At one time there may have been as many as a million cahows scattered across Bermuda. The historical record shows the Bermuda petrel lived on these isles for millennia—their fossilized remains are found in limestone caves throughout the islands.
When Spanish conquistadores cruised along these shores in the early 1500s, they heard the cahows’ moaning and shrieking courtship calls and declared the region inhabited by evil spirits. Although they were too scared to settle on the “deviled isles,” the Spanish set loose pigs to provide food for shipwrecked sailors. The hogs proliferated, rooting up and devouring eggs, chicks, and even adult cahows. British settlers arrived in the early 1600s, and when famine struck they, too, developed a taste for the burrowing birds nesting on the forest floor “like rabbits.” The rats, cats, and dogs that came with the colonials cleaned up the leftovers. By 1621 the Bermuda petrel was considered extinct.
Then in 1935 a bird no one could identify hit a local lighthouse. The impossible had happened—it was a cahow. In 1945 another Bermuda petrel washed up on a beach. This time it was a young bird with hints of down still present, leading ornithologists to speculate there must be a nest nearby. In 1951 the American Museum of Natural History in New York launched an expedition, sending Robert Cushman Murphy to join Louis Mowbray, curator of the Bermuda Aquarium, to search for the cahow. Mowbray invited a bird-obsessed, 15-year-old local boy named David Wingate to join them. Together they explored the rocky islets within sight of the beach where the young cahow had washed ashore. At one point, the men managed to extract a seabird from a deep crevice. Holding it up, Murphy exclaimed, “By gad, the cahow!” All told, they discovered seven nests.
Helping to rediscover the long-lost species lit a fire under young Wingate, who went on to study zoology at Cornell University in Ithaca, New York, and came home to Bermuda in the late 1950s determined to save the cahow from extinction. As the warden of an uninhabited island nature preserve called Nonsuch, in the Castle Harbour area, and later as Bermuda’s first conservation officer, he searched every last islet for more birds, eventually uncovering a total of 18 nests. But the nesting conditions were not ideal. Traditionally the Bermuda petrel made its home in soil. The craggy crevices of the islets where it hid from predators for centuries are best suited for common white-tailed tropicbirds, which aggressively compete for the spaces. Wingate perfected the wooden baffles to shield the petrels from tropicbird raids, and hauled buckets of concrete out to the islets to construct more burrows, greatly expanding the availability of cahow breeding sites.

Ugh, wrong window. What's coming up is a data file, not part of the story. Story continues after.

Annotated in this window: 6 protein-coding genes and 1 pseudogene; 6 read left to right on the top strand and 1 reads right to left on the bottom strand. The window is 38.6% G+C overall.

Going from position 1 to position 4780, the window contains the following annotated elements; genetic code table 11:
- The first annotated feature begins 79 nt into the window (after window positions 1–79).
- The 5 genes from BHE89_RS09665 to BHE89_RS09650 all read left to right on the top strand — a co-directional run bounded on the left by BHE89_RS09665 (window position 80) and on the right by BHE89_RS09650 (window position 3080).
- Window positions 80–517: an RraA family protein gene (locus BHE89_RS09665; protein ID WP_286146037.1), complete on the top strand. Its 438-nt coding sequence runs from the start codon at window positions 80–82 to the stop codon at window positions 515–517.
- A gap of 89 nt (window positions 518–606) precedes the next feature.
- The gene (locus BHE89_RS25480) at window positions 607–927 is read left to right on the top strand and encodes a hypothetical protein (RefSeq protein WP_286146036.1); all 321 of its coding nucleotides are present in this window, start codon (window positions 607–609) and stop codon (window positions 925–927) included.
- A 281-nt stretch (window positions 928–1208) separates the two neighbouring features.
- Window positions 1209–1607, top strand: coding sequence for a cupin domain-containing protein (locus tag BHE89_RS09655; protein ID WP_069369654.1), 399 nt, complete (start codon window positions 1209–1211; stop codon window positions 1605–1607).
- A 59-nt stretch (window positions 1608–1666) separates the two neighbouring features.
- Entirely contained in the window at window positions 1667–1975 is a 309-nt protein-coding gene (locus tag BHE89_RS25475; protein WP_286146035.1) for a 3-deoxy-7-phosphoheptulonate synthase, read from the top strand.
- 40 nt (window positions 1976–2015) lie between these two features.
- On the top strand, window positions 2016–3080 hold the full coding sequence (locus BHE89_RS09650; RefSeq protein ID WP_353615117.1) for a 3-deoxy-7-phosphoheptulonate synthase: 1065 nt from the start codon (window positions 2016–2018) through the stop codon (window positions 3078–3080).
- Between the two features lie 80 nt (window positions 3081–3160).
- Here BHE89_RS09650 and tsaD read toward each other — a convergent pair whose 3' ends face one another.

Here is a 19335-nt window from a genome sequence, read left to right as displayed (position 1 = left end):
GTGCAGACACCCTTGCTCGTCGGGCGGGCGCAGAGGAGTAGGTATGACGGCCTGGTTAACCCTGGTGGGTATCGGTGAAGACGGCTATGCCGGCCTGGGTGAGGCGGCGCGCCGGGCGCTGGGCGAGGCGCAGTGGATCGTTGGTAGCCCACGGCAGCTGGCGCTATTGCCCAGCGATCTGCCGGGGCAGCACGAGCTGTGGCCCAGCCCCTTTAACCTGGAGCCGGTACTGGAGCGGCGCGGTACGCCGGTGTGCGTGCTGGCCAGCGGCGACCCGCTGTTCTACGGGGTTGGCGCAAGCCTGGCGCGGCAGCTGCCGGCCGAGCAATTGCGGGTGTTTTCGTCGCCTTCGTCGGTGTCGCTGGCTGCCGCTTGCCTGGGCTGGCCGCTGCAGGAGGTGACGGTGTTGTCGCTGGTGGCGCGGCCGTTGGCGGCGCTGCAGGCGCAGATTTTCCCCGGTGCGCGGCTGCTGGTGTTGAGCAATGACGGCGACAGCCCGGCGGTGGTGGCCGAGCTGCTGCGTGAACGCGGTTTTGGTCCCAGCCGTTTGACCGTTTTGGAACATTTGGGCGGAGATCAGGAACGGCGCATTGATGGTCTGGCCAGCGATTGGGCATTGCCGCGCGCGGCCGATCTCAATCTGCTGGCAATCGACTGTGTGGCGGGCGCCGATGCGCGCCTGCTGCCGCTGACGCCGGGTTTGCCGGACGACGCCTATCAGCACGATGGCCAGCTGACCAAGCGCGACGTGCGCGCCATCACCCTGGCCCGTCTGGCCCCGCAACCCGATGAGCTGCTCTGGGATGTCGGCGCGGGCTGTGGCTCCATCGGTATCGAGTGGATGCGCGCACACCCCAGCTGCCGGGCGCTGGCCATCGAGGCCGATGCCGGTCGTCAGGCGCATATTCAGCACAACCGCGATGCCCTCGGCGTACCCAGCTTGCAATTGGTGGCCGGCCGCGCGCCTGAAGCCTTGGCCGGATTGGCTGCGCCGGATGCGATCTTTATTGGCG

Meanwhile, he began the arduous task of restoring the native flora on Nonsuch and kicking out the alien predators that would be a hindrance to eventually transforming the 15-acre island into a “living museum” that re-created a semblance of Bermuda’s pre-colonial biodiversity. Rats were the biggest problem, but one of the thorniest predicaments was posed by a snowy owl—the first ever recorded in Bermuda—that took up residence on one of the cahow islands and started eating the courting subadult cahows, refusing to be chased off. “There was no doubt in my mind what I had to do,” remembers Wingate. “I felt terrible, because I’m a birdwatcher, but this owl had eaten 5 percent of the entire cahow population, and it wasn’t going to stop.” Wingate had to shoot the owl, which is now a specimen in the local natural history museum.
In 1984 Wingate took on as his assistant a young man who grew up on Bermuda and studied field biology in England, Jeremy Madeiros. “Everything about the cahow project drew me in,” says Madeiros. “I saw that this species had a chance of coming back, and I wanted to be one of the people who made that happen. It really takes a long-term commitment to help a species recover, and I knew I was in this for the long haul.”
When Madeiros succeeded Wingate as Bermuda’s terrestrial conservation officer in 2000—Wingate now works with Bermuda Audubon—he faced a grim reality: Although the number of cahow breeding pairs had almost doubled, the birds were running out of what little dry land they had left. “Hurricanes are the ultimate shapers of islands in Bermuda,” Madeiros says. “I was becoming very alarmed by the storm damage to the nesting islands—we were at the whim of every single weather system. I fixed in my mind that getting the birds to nest on Nonsuch was the key to the species’ survival and that we had to do this. I didn’t want to be sitting around 15 to 20 years from now regretting not doing this program.”
Moving cahows to higher terrain wouldn’t be easy, but other researchers had already developed successful techniques to help lure seabirds back to islands where they once nested. Madeiros was closely following one particular relocation project with the Gould’s petrel, a relative of the cahow. Gould’s petrels had been in serious trouble a decade before because introduced rabbits had destroyed most of their breeding habitat on islands off the east coast of Australia. After removing all the rabbits from one island, Nicholas Carlile, a scientist with the Department of Environment and Conservation of New South Wales, had managed to quadruple the endangered Gould’s petrel population, from 250 to 1,000 breeding pairs. Carlile relocated some of the offspring to a second island, eventually creating a new breeding colony, with more than 50 birds.
The same techniques could work for the Bermuda petrel, Madeiros reasoned, and he would add some insurance: solar-powered stereo speakers broadcasting the cahows’ prerecorded mating calls from sunrise to sunset throughout November, when mature adults are searching for mates and nest sites. This “playback” technique had proved extremely helpful in Steve Kress’s work luring puffins back to breeding isles in Maine, and it would advertise to the cahows that Nonsuch had become a hot spot for meeting singles.